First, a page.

But yes, next time you hear ‘chalega’ try not to think ‘oh what a lazy bum.’ Instead, step quietly back. For, he is not a lazy bum, but is actually working hard at maintaining a certain aloofness from his environment. He believes that work binds… that too much attachment, too much involvement with anything on this planet is detrimental to spiritual health, for it binds you to this world, and brings you back to this world. And he does not want that, for he is focused on transmigrating to another, a far superior world. Besides, he is not willing to a giving a hundred percent at work, for he likes to reserve some energy for living his life, practicing his religion, going on his pilgrimage and so on.

In short, like you, he too is a philosopher and carpe diem-ing away like there is no tomorrow. The only difference is, while you believe in making this world a better place with finely crafted goods, and immersing yourself in it with passion, infusing your very being with the aroma of this world, he, quite the contrary, having no illusions about this world, prefers to remain aloof, keeping his attachment to a minimum, maintaining a ‘chalega’ or ‘will just about do’ attitude—all, to be able to attain the escape velocity to transmigrate to a better world.

And oh, guess what: ‘Carpe diem, quam minimum credula postero’ may sound all very Latin-y and bohemian, but really it is a stolen Vedic aphorism. The real version is: ‘athāto brahma jijñāsā.’ [Vedanta sutra 1.1.1] ‘Seize the day… trust not the future, for now—this life—is the time for spiritual realization!’ Indeed, the Vedic literatures open with this very instruction.

Now is the time for spiritual realization. It’s not the time for bungee jumping, or for smelling the roses, or polishing that knob until you can see the zit on your nose, or making a pit stop at every silly festival in Europe, or drinking yourself silly or fulfilling every stray desire your decadent mind can think off. Seize the day; seize the opportunity of human life… for another human life may not come by for a thousand years…

But hey, don’t let it not stop you from making that jump! But do give it a thought… on your way down, down, down… consider adding lessons in self-realization to your list… before you hit the ground.


  1. 0
    vgopikrishna ( User Karma: 0 ) says:

    Hare Krishna Jeevanmukta Prabhu,

    Please accept my humble obeisances. All glories to Srila Prabhupada.

    Brilliant article Prabhu, you have written it in such a hilarious yet profoundly meaning-ful way. Your sense of humor is great, kindly write more often.

    I have shared your article with a lot of people and i am sure this will make their day as well just as it did for me.

    your servant,
    Vijay Gopi Keshav das

  2. 0
    Akruranatha ( User Karma: -11 ) says:

    I agree it is a great and brilliantly written article. However, I think it excuses too much.

    Whatever we do, we should do for Krishna. But whatever we do for Krishna, we should do with great care and attention.

    Devotees generally do not make race cars, but if they do make race cars I expect them to make the best ones, the ones that win all the races.

    Devotees do polish knobs, and the devotees’ knobs and silverware and chandeliers and Deity paraphernalia are well-polished. The standard of worship in Krishna temples is “summit cleanliness”. No one is cleaner than a devotee or a real brahmana.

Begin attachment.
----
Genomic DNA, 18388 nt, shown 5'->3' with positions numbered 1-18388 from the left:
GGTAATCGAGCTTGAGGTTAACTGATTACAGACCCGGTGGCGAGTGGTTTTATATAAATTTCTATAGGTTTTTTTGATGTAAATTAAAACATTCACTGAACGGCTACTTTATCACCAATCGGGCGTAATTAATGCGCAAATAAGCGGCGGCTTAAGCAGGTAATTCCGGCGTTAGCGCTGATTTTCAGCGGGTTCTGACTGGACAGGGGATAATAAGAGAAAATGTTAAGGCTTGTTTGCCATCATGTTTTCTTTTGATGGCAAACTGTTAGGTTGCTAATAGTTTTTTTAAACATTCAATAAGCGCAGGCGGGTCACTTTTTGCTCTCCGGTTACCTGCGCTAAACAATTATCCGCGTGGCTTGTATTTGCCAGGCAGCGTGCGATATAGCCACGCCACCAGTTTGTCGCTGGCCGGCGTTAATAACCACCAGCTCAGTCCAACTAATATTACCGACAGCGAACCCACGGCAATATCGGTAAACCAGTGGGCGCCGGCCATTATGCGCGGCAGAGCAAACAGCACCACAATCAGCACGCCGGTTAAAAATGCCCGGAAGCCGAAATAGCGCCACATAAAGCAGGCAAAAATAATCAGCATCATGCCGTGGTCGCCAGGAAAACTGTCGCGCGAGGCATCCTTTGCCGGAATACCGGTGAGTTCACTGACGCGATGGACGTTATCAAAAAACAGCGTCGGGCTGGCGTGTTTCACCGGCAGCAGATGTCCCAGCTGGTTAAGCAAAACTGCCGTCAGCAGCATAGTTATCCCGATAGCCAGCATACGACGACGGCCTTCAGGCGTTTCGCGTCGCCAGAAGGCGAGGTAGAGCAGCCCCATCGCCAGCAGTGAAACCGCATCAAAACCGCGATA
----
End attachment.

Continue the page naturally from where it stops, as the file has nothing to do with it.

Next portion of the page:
Other worldliness does not excuse shoddy quality and poor organization. It is the mode of ignorance to think, “this is just temporary so why should I bother to do it well?” Anything worth doing is worth doing well. If you are doing it for Krishna you should do it with great care and attention. If you are not doing it for Krishna then what (and whom) are you doing it for?

    Maybe it is true that devotees should not be too much connected to the machine-age civilization of ugra karma. That is a different issue.

    But I would rather see all those brilliant German and Swiss and Japanese engineers with all their efficiency and attention to detail and craftsmanship be engaged in doing what they do wonderfully, but doing it for Krsna.

    When they become genuine devotees we do not want them to become more “chalega” in their attitude. We just want them to focus their talents and their determination and their one-pointed attention in the right direction, to serve Krishna.

    Devotees are not blase, nanchalant, inattentive. When Srila Prabhupada saw temples in India crumbling, not well-kept, the pujari gone away and a dog there passing stool, he criticized it.

    I remember one lecture where he said, someone may think it is too much trouble to get a fragrant flower. Let me offer a second-class or third class flower. “The Deity will not protest.” Srila Prabhupada said, “The Deity may not protest, but your life will be finished. That is how the protest will come.”

    The way he said “your life will be finished” clearly expressed that the life of the devotee was in their devotion that compels them to offer the finest things to Krishna.

    Raghava Pandit would go 20 miles for coconuts that were a little sweeter, even though perfectly good coconuts grew nearby. The mood of a Vaisnava is not “chalega”. Vaisnavas are intense perfectionists, but for Krishna.

  3. 0
    Jeevanmukta Das ( User Karma: 0 ) says:

    Detachment or disinterest for the material world and its activities, at least in this case, is not caused by laziness or laxity, but is a side-effect of having developed overwhelming taste spiritualism. It is this higher taste that renders the lower insipid. When Chaitanya Mahabraphu laments, ‘sunya idam jagat sarvam…’ (the whole world seems so empty!) obviously, the cause is overwhelming attachment for Krishna—certainly not laziness! Thus, such persons can be expected to carry out their spiritual duties with double the diligence! Where indeed is the need to bring laziness into this sublime picture? Be assured that the extra mile for the better coconut (for Krishna) will be walked—and that too with a song in the heart!
    Thank you for your valuable comments prabhus…